Mary Poppins seems to be more of an era than a nanny’s name if you consider what she represented, especially in 1964 when the Walt Disney movie was made.
But what about the nearly 40 years which have passed since then? Are there any households in America which still adhere to the Mary Poppins strictures and attention to detail, like in the movie?
In 2014 rearing children is an altogether different experience from what it was back in the 1960’s. For example, the prevalence of technology in children’s lives these days means that a nanny type figure, like Mary Poppins, is more or less redundant in a “household of 2014.”
So is this a good thing or a bad thing? Well, it depends who you ask. Some people would say that discipline, routine and structure are vital elements in the upbringing of children. Others contest that children should be left to their own devices, be the priority of the family, and that life should center around them and their whimsical needs.
As a modern example of what you might call “Anti-Mary Poppinsism” there is The Nurtured Heart Approach, employed by some parents to bring their children up with. They say that by putting the needs of the children above those of the adults in the family they are able to transform negative behavior to positive behavior in kids.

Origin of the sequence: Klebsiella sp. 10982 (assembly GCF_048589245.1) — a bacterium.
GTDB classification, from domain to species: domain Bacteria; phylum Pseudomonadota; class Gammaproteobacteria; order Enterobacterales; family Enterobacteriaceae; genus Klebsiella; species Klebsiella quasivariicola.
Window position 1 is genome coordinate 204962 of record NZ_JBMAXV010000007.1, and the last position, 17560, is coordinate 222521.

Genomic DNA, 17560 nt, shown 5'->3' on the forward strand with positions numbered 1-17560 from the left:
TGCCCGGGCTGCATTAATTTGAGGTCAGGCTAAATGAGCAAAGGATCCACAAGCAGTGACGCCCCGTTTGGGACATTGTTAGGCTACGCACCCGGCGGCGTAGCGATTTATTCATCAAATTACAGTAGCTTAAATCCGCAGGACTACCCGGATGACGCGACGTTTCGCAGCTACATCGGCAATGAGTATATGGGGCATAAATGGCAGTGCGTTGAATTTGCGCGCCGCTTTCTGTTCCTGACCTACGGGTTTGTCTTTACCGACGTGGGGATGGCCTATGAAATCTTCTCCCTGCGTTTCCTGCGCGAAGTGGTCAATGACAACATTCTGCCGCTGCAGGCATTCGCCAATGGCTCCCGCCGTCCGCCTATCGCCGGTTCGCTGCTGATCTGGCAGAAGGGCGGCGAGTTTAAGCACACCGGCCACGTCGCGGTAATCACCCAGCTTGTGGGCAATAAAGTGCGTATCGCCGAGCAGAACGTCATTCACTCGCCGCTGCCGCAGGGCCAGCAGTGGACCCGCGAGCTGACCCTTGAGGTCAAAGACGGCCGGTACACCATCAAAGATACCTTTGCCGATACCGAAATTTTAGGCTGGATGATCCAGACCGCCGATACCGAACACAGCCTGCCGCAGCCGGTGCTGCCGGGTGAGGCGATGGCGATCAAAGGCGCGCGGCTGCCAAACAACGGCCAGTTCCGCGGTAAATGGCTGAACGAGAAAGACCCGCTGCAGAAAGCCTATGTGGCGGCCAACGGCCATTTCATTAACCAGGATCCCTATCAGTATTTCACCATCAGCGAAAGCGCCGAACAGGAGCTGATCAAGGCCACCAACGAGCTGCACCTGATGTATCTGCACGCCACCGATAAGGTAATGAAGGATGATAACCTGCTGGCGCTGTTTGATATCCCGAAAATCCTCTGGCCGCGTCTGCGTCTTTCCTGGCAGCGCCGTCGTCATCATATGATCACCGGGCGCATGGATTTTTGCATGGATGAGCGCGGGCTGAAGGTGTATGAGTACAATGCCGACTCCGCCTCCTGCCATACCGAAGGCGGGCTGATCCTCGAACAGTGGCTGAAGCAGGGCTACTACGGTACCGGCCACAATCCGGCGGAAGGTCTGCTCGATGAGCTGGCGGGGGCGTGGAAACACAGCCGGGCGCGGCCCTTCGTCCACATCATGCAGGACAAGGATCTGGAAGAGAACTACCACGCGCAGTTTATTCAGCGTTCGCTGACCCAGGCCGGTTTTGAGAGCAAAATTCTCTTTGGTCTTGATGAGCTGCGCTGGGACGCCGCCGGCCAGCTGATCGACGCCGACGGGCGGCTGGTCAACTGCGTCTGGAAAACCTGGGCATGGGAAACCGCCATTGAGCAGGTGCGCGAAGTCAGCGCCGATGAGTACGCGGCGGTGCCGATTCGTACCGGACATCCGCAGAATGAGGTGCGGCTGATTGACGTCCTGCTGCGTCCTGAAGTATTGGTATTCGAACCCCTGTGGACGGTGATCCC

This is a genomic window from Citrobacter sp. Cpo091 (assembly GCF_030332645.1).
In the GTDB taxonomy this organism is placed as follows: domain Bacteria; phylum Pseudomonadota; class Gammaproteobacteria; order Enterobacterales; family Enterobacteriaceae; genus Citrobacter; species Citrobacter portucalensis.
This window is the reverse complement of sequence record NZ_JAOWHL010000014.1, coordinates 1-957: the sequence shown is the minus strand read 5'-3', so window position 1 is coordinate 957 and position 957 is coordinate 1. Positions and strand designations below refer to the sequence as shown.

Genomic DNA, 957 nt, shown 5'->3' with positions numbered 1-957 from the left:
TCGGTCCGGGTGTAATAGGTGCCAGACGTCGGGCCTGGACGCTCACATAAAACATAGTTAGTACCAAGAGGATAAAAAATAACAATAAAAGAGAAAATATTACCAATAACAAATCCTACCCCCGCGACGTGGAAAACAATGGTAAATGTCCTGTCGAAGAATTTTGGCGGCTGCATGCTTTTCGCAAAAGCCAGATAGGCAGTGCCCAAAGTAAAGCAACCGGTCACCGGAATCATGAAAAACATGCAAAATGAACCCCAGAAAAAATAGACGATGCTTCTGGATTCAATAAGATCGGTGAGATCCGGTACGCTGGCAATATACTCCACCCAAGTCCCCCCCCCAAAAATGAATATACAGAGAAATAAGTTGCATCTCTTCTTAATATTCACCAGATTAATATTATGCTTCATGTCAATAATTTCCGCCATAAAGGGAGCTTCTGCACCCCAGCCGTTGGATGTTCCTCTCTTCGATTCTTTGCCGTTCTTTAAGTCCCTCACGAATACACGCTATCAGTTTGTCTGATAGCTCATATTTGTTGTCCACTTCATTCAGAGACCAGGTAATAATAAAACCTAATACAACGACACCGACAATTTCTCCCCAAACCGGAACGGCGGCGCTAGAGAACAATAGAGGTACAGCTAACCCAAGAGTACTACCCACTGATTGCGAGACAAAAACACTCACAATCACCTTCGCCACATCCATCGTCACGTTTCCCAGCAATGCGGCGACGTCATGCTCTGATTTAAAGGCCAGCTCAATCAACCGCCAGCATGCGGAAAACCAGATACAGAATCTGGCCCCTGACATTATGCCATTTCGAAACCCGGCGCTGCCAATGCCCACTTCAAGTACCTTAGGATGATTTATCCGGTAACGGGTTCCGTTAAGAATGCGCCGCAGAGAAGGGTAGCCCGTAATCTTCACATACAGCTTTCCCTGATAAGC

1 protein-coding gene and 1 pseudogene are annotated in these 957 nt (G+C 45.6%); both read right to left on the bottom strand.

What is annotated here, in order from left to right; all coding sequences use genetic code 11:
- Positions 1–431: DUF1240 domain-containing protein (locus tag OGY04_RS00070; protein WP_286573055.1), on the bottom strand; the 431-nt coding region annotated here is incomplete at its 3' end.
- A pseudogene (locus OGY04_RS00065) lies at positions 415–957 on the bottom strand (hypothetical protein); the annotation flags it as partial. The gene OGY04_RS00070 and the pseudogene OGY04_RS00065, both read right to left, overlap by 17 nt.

The founder of that system, Howard Glasser, claims that parents give far too much attention to negative behavior in children without noticing, encouraging and rewarding positive behavior thereby not offering their child a well-rounded rearing.
In a Mary Poppins type family, children are seen more and heard less, and are taught that adults needs come before theirs. At least when it comes to decision making and all the other elements that traditionally made up a functional family.
What approach do you think is the best one? Have Mary Poppins values been totally lost and if so, is that a good thing? Share your thoughts on the debate in the comments feed below.